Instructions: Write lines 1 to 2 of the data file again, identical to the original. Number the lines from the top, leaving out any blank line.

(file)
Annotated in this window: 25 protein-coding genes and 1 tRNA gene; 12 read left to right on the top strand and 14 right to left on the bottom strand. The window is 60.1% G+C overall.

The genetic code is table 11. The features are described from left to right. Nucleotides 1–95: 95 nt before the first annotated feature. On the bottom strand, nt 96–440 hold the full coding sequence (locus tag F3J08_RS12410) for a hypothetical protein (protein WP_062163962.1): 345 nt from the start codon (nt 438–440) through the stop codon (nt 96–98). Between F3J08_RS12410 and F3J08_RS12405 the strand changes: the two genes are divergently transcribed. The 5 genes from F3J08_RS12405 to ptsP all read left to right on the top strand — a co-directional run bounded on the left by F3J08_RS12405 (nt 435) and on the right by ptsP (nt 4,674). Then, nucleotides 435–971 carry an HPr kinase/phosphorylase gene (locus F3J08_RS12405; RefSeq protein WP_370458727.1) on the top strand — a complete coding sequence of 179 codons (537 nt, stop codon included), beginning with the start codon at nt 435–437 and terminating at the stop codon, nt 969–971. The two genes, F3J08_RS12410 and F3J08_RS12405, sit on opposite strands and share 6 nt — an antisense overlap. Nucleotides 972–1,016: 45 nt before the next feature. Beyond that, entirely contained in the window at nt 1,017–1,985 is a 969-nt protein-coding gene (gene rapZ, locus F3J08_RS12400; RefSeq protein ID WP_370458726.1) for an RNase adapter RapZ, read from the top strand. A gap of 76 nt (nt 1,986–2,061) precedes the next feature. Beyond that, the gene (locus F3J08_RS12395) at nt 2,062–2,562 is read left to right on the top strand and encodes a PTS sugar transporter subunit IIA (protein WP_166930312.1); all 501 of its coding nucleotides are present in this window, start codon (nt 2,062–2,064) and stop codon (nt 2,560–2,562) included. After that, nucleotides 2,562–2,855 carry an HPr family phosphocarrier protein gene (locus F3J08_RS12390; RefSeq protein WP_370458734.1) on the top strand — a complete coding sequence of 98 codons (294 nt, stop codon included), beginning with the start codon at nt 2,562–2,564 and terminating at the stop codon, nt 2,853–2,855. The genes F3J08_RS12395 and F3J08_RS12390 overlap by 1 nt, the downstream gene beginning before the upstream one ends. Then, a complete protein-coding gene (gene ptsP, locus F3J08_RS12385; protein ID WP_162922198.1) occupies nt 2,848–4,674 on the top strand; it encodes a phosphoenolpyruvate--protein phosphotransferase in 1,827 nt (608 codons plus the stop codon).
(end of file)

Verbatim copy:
Annotated in this window: 25 protein-coding genes and 1 tRNA gene; 12 read left to right on the top strand and 14 right to left on the bottom strand. The window is 60.1% G+C overall.

The genetic code is table 11. The features are described from left to right. Nucleotides 1–95: 95 nt before the first annotated feature. On the bottom strand, nt 96–440 hold the full coding sequence (locus tag F3J08_RS12410) for a hypothetical protein (protein WP_062163962.1): 345 nt from the start codon (nt 438–440) through the stop codon (nt 96–98). Between F3J08_RS12410 and F3J08_RS12405 the strand changes: the two genes are divergently transcribed. The 5 genes from F3J08_RS12405 to ptsP all read left to right on the top strand — a co-directional run bounded on the left by F3J08_RS12405 (nt 435) and on the right by ptsP (nt 4,674). Then, nucleotides 435–971 carry an HPr kinase/phosphorylase gene (locus F3J08_RS12405; RefSeq protein WP_370458727.1) on the top strand — a complete coding sequence of 179 codons (537 nt, stop codon included), beginning with the start codon at nt 435–437 and terminating at the stop codon, nt 969–971. The two genes, F3J08_RS12410 and F3J08_RS12405, sit on opposite strands and share 6 nt — an antisense overlap. Nucleotides 972–1,016: 45 nt before the next feature. Beyond that, entirely contained in the window at nt 1,017–1,985 is a 969-nt protein-coding gene (gene rapZ, locus F3J08_RS12400; RefSeq protein ID WP_370458726.1) for an RNase adapter RapZ, read from the top strand. A gap of 76 nt (nt 1,986–2,061) precedes the next feature. Beyond that, the gene (locus F3J08_RS12395) at nt 2,062–2,562 is read left to right on the top strand and encodes a PTS sugar transporter subunit IIA (protein WP_166930312.1); all 501 of its coding nucleotides are present in this window, start codon (nt 2,062–2,064) and stop codon (nt 2,560–2,562) included. After that, nucleotides 2,562–2,855 carry an HPr family phosphocarrier protein gene (locus F3J08_RS12390; RefSeq protein WP_370458734.1) on the top strand — a complete coding sequence of 98 codons (294 nt, stop codon included), beginning with the start codon at nt 2,562–2,564 and terminating at the stop codon, nt 2,853–2,855. The genes F3J08_RS12395 and F3J08_RS12390 overlap by 1 nt, the downstream gene beginning before the upstream one ends. Then, a complete protein-coding gene (gene ptsP, locus F3J08_RS12385; protein ID WP_162922198.1) occupies nt 2,848–4,674 on the top strand; it encodes a phosphoenolpyruvate--protein phosphotransferase in 1,827 nt (608 codons plus the stop codon).